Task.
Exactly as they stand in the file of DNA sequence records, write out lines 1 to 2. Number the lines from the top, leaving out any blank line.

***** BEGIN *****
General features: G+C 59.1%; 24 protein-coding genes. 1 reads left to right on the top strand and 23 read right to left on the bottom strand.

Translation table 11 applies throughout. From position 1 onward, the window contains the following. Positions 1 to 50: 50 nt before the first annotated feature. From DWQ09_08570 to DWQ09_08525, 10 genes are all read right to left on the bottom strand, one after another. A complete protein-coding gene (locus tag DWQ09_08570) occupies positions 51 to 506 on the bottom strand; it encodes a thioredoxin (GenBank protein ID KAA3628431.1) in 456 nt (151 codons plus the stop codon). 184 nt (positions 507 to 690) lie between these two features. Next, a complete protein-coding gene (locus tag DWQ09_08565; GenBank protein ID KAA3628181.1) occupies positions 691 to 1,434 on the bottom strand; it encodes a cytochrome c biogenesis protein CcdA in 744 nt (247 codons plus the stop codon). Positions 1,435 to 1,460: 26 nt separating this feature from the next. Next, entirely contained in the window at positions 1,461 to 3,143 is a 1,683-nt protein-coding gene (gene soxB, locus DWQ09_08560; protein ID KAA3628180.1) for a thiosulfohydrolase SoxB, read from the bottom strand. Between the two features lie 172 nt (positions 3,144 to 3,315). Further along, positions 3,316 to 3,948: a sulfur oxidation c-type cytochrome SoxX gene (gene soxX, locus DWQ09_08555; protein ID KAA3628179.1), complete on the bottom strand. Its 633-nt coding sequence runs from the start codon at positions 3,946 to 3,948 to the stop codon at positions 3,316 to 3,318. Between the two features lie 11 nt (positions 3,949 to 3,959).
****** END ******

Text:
General features: G+C 59.1%; 24 protein-coding genes. 1 reads left to right on the top strand and 23 read right to left on the bottom strand.

Translation table 11 applies throughout. From position 1 onward, the window contains the following. Positions 1 to 50: 50 nt before the first annotated feature. From DWQ09_08570 to DWQ09_08525, 10 genes are all read right to left on the bottom strand, one after another. A complete protein-coding gene (locus tag DWQ09_08570) occupies positions 51 to 506 on the bottom strand; it encodes a thioredoxin (GenBank protein ID KAA3628431.1) in 456 nt (151 codons plus the stop codon). 184 nt (positions 507 to 690) lie between these two features. Next, a complete protein-coding gene (locus tag DWQ09_08565; GenBank protein ID KAA3628181.1) occupies positions 691 to 1,434 on the bottom strand; it encodes a cytochrome c biogenesis protein CcdA in 744 nt (247 codons plus the stop codon). Positions 1,435 to 1,460: 26 nt separating this feature from the next. Next, entirely contained in the window at positions 1,461 to 3,143 is a 1,683-nt protein-coding gene (gene soxB, locus DWQ09_08560; protein ID KAA3628180.1) for a thiosulfohydrolase SoxB, read from the bottom strand. Between the two features lie 172 nt (positions 3,144 to 3,315). Further along, positions 3,316 to 3,948: a sulfur oxidation c-type cytochrome SoxX gene (gene soxX, locus DWQ09_08555; protein ID KAA3628179.1), complete on the bottom strand. Its 633-nt coding sequence runs from the start codon at positions 3,946 to 3,948 to the stop codon at positions 3,316 to 3,318. Between the two features lie 11 nt (positions 3,949 to 3,959).